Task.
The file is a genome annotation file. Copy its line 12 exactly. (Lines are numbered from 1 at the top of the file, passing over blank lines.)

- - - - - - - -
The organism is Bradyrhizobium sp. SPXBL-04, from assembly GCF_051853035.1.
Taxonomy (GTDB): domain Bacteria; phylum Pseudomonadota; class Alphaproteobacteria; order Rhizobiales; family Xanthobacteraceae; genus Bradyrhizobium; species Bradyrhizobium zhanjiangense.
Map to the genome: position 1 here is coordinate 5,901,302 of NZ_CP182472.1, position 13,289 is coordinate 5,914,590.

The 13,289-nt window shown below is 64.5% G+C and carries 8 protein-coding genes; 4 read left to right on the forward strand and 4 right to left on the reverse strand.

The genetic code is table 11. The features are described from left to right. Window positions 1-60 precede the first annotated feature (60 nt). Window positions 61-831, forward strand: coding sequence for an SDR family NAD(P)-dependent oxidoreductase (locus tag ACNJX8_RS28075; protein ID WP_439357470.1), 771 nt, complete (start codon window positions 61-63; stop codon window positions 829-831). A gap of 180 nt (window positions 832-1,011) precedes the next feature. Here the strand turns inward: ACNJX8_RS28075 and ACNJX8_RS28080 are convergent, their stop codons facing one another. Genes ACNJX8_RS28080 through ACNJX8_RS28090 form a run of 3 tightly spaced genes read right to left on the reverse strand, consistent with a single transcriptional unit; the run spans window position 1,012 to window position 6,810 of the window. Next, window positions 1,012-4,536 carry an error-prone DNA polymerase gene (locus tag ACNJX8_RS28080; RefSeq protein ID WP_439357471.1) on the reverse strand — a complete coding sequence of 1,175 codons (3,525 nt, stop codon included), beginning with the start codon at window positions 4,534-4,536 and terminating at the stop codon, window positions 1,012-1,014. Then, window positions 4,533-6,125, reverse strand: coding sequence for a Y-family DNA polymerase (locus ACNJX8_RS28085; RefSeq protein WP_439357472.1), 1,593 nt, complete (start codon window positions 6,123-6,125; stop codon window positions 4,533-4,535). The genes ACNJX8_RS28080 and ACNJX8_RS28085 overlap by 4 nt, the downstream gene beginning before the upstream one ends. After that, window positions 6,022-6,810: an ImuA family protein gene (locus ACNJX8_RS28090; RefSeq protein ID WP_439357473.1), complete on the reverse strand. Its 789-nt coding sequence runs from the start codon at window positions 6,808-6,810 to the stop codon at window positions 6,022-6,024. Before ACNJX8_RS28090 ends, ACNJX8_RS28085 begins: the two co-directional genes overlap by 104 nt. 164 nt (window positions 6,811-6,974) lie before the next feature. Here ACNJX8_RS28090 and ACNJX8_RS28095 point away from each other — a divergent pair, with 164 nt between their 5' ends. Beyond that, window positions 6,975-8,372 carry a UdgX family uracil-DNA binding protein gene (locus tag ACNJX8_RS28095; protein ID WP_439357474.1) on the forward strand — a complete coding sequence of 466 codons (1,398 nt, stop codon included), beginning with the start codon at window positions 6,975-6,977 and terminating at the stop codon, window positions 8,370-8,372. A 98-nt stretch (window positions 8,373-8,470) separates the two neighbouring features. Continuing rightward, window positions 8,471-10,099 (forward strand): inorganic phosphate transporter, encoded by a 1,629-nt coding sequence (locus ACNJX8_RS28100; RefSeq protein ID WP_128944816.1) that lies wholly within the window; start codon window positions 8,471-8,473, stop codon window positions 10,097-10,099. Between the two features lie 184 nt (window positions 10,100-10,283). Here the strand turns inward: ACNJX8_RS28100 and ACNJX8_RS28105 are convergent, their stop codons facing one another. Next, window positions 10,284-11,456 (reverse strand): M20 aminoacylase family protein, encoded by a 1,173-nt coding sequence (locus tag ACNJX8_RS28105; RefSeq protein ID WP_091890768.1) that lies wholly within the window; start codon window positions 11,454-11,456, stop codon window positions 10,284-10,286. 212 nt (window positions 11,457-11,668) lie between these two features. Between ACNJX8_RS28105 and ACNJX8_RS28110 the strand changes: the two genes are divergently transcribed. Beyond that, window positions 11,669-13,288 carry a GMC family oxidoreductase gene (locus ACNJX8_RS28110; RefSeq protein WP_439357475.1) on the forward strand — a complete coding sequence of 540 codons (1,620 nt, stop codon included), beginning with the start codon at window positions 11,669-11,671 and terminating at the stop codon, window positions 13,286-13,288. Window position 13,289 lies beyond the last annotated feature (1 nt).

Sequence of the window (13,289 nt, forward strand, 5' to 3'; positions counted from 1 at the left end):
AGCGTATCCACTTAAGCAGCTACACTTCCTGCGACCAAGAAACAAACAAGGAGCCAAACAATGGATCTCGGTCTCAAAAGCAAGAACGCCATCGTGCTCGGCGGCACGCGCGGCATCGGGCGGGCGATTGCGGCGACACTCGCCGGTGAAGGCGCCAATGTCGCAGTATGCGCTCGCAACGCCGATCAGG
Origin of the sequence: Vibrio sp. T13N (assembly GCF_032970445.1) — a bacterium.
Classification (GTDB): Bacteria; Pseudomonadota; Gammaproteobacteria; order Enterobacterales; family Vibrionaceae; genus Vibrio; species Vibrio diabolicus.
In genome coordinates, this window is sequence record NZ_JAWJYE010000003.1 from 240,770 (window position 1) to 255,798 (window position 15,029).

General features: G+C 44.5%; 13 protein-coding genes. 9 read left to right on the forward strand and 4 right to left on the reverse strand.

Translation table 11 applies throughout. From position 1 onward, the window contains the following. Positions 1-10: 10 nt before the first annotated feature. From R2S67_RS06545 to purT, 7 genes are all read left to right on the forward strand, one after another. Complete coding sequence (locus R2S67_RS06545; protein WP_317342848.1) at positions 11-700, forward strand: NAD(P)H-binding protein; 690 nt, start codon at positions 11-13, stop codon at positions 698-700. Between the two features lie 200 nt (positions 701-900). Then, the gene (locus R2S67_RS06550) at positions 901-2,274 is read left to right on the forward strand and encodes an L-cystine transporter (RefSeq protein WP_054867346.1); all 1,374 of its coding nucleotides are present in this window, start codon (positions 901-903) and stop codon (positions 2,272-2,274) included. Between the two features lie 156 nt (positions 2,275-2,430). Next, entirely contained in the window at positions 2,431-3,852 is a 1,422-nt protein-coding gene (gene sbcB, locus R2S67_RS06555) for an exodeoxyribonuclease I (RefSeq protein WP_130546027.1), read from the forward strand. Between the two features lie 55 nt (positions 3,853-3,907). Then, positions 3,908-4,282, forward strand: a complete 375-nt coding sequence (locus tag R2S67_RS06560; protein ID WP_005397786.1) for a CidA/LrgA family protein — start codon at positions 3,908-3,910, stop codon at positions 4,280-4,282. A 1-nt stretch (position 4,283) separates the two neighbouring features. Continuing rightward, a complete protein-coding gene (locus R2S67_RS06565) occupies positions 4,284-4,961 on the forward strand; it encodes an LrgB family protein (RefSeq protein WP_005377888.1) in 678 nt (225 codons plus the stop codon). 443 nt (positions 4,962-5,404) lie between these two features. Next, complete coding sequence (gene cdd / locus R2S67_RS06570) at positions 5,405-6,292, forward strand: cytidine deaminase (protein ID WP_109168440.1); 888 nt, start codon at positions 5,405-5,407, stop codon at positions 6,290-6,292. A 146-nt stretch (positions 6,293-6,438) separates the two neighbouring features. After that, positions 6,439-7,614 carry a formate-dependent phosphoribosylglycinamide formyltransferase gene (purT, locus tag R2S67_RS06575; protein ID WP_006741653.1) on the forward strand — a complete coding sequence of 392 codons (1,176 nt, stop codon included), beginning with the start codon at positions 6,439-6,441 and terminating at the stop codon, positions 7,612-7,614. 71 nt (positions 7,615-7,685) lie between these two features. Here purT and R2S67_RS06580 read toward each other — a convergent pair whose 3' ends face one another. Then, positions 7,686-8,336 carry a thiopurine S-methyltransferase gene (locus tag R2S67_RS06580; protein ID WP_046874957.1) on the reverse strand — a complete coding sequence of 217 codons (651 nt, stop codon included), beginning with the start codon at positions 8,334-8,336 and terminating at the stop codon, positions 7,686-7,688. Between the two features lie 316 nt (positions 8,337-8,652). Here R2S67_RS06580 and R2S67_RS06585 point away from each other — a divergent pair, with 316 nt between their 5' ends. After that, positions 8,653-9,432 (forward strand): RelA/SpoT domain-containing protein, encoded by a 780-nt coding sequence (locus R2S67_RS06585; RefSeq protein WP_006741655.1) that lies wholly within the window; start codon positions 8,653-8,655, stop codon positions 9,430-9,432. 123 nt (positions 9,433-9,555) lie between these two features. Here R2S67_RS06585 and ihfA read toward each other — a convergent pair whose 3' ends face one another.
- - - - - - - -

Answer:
Translation table 11 applies throughout. From position 1 onward, the window contains the following. Positions 1-10: 10 nt before the first annotated feature. From R2S67_RS06545 to purT, 7 genes are all read left to right on the forward strand, one after another. Complete coding sequence (locus R2S67_RS06545; protein WP_317342848.1) at positions 11-700, forward strand: NAD(P)H-binding protein; 690 nt, start codon at positions 11-13, stop codon at positions 698-700. Between the two features lie 200 nt (positions 701-900). Then, the gene (locus R2S67_RS06550) at positions 901-2,274 is read left to right on the forward strand and encodes an L-cystine transporter (RefSeq protein WP_054867346.1); all 1,374 of its coding nucleotides are present in this window, start codon (positions 901-903) and stop codon (positions 2,272-2,274) included. Between the two features lie 156 nt (positions 2,275-2,430). Next, entirely contained in the window at positions 2,431-3,852 is a 1,422-nt protein-coding gene (gene sbcB, locus R2S67_RS06555) for an exodeoxyribonuclease I (RefSeq protein WP_130546027.1), read from the forward strand. Between the two features lie 55 nt (positions 3,853-3,907). Then, positions 3,908-4,282, forward strand: a complete 375-nt coding sequence (locus tag R2S67_RS06560; protein ID WP_005397786.1) for a CidA/LrgA family protein — start codon at positions 3,908-3,910, stop codon at positions 4,280-4,282. A 1-nt stretch (position 4,283) separates the two neighbouring features. Continuing rightward, a complete protein-coding gene (locus R2S67_RS06565) occupies positions 4,284-4,961 on the forward strand; it encodes an LrgB family protein (RefSeq protein WP_005377888.1) in 678 nt (225 codons plus the stop codon). 443 nt (positions 4,962-5,404) lie between these two features. Next, complete coding sequence (gene cdd / locus R2S67_RS06570) at positions 5,405-6,292, forward strand: cytidine deaminase (protein ID WP_109168440.1); 888 nt, start codon at positions 5,405-5,407, stop codon at positions 6,290-6,292. A 146-nt stretch (positions 6,293-6,438) separates the two neighbouring features. After that, positions 6,439-7,614 carry a formate-dependent phosphoribosylglycinamide formyltransferase gene (purT, locus tag R2S67_RS06575; protein ID WP_006741653.1) on the forward strand — a complete coding sequence of 392 codons (1,176 nt, stop codon included), beginning with the start codon at positions 6,439-6,441 and terminating at the stop codon, positions 7,612-7,614. 71 nt (positions 7,615-7,685) lie between these two features. Here purT and R2S67_RS06580 read toward each other — a convergent pair whose 3' ends face one another. Then, positions 7,686-8,336 carry a thiopurine S-methyltransferase gene (locus tag R2S67_RS06580; protein ID WP_046874957.1) on the reverse strand — a complete coding sequence of 217 codons (651 nt, stop codon included), beginning with the start codon at positions 8,334-8,336 and terminating at the stop codon, positions 7,686-7,688. Between the two features lie 316 nt (positions 8,337-8,652). Here R2S67_RS06580 and R2S67_RS06585 point away from each other — a divergent pair, with 316 nt between their 5' ends. After that, positions 8,653-9,432 (forward strand): RelA/SpoT domain-containing protein, encoded by a 780-nt coding sequence (locus R2S67_RS06585; RefSeq protein WP_006741655.1) that lies wholly within the window; start codon positions 8,653-8,655, stop codon positions 9,430-9,432. 123 nt (positions 9,433-9,555) lie between these two features. Here R2S67_RS06585 and ihfA read toward each other — a convergent pair whose 3' ends face one another.